2026 FIFA World Cup Trophy on display before press conference at Rockefeller Plaza. Thursday, June 16, 2022, in New York. (AP Photo/Noah K. Murray)

This Year’s World Cup is A Little Bit of A Mess(i)

Contrary to popular belief—as suggested by the insane Super Bowl viewing numbers—the spiral throwing “ra-ra-ra” sport of football does not dominate around the world, rather it is considered to be miniscule in comparison to a much harsher version of it: rugby. However, there is a football that is recognized on a world scale: soccer. Confusing, isn’t it? 

The sport that actually deserves the name football is one of the most popular and dominant sports in the world, with practically every country having some sort of soccer league or soccer development. There are big names such as Real Madrid, Argentina, Barcelona, England, and Brazil, but Ghana, Japan, and even our nation also have soccer teams as well. The FIFA World Cup is a competition that meets every four years—the Olympics of soccer, basically—and houses names from all over the world that compete in tense matches to win the World Cup trophy. This year’s World Cup has been exciting, with underdog wins and way more media attention than ever before, but it’s also quite controversial and can possibly alter the characteristics of this global phenomenon for years to come. 

So far, the World Cup hasn’t progressed to the most important matches just yet, but there have definitely been some head turners. Qatar lost their first game despite hosting the World Cup, England scored a record breaking 6 points to Iran’s 2, Argentina—an absolute powerhouse—miraculously lost to Saudi Arabia, Spain crushed Costa Rica with a 7-0 score, and Japan upset Germany with a 2-1 ending. Initially, people thought the big names like Brazil and Argentina would dominate in the World Cup as previously viewed, but all of these crazy matches have made the competition unpredictable, and unpredictability is certainly more fun to watch.

Something that’s worth highlighting in an editorial analysis of this year’s global soccer—football, sorry—event is the massive output of social media attention that it has been gaining (especially on TikTok). Video edits on the app of extremely attractive football players such as Neymar (Jr.), Cristiano Ronaldo, Jude Bellingham, Pablo Gavi, and Finley Burns have been garnering lots of attention and have made people—including myself—more invested in the World Cup even though my last soccer experience was over a decade ago with Smithtown Kickers. General usage of TikTok is insurmountable, and considering that millions of people have been getting the same Neymar edits on their “For You” pages is a key factor in why the World Cup is so popular with young people right now. The significance of this is that it could actually be used as an incredible marketing tool in future World Cups or even in the sport as a whole. It’s a common thing to have some sort of objectification of pop stars like Justin Bieber to garner attention from young fans, but in sports that’s rather rare. If runners of the World Cup and of largely known soccer teams like Manchester United want to increase their popularity and view numbers, it would be a good idea to capitalize on someone like Neymar with good looks and charisma. It would also help sell out merchandise and would get more people to come see the team play which would then in turn increase the profit the corporation would be making as a whole. Higher viewing numbers would then increase the amount of endorsements that a team would be receiving, which overall would have a generally positive effect on the economy.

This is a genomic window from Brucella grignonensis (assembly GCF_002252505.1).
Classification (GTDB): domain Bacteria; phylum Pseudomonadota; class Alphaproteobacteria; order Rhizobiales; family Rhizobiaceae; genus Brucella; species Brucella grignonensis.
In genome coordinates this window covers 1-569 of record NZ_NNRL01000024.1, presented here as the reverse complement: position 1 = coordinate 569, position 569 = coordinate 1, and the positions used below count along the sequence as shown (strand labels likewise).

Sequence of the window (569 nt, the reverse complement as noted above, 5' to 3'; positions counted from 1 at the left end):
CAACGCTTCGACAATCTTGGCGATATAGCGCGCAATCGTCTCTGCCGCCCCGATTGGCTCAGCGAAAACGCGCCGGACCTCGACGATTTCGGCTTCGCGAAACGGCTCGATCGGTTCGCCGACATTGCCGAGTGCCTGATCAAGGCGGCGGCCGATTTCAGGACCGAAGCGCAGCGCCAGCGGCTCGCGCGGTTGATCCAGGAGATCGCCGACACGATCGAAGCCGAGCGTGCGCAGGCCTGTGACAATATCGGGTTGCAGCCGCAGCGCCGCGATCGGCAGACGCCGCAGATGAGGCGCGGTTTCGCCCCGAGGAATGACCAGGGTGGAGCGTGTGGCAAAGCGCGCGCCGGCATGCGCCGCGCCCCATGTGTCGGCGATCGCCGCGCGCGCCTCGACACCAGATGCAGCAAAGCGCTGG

An ending point I’d like to touch upon would be the controversial part of this competition, which is the setting it’s located in. Thanks to my AP Human Geography final project last year, I’m aware of everything that’s necessary to plan and host the World Cup—I have a 9 page paper available for proof of qualification. Stadium sizes have to be applicable, there needs to be adequate transportation like airports, buses, trains, and taxis, and (most importantly) the host country needs to be able to host the World Cup without seeing a major deficit in their national budget. Qatar, located directly next to Saudi Arabia and the United Arab Emirates, is a small yet rich country. Like the UAE, Qatar makes a small fortune out of its access to foreign workers from poorer countries in surrounding areas like Yemen and Oman, hence its rich nature. Financially, Qatar is a good option to host the World Cup, but there have been talks about boycotting this competition because of Qatar’s issues with human rights. Qatar is known for having a brutal labor system which has resulted in the deaths of over 6,500 migrant workers who supported and built infrastructure for the tournament, as well as the country’s suppression of rights for women and the LGBTQ+ community. Iran is also participating in this year’s tournament, which has caused outrage as women are currently fighting for their lives in the midst of a national execution concerning hijab procedures. Artists like Dua Lipa are boycotting, taking to Twitter in a statement where she says she “look(s) to visiting Qatar when it has fulfilled all the human rights pledges it made.” 

This year’s World Cup is certainly a standout from the other ones that have occurred over the years. From the good media coverage to the bad, the whole scheme is looking definitively chaotic. Hopefully Argentina will come through with a win and Messi can clean this whole thing up. 


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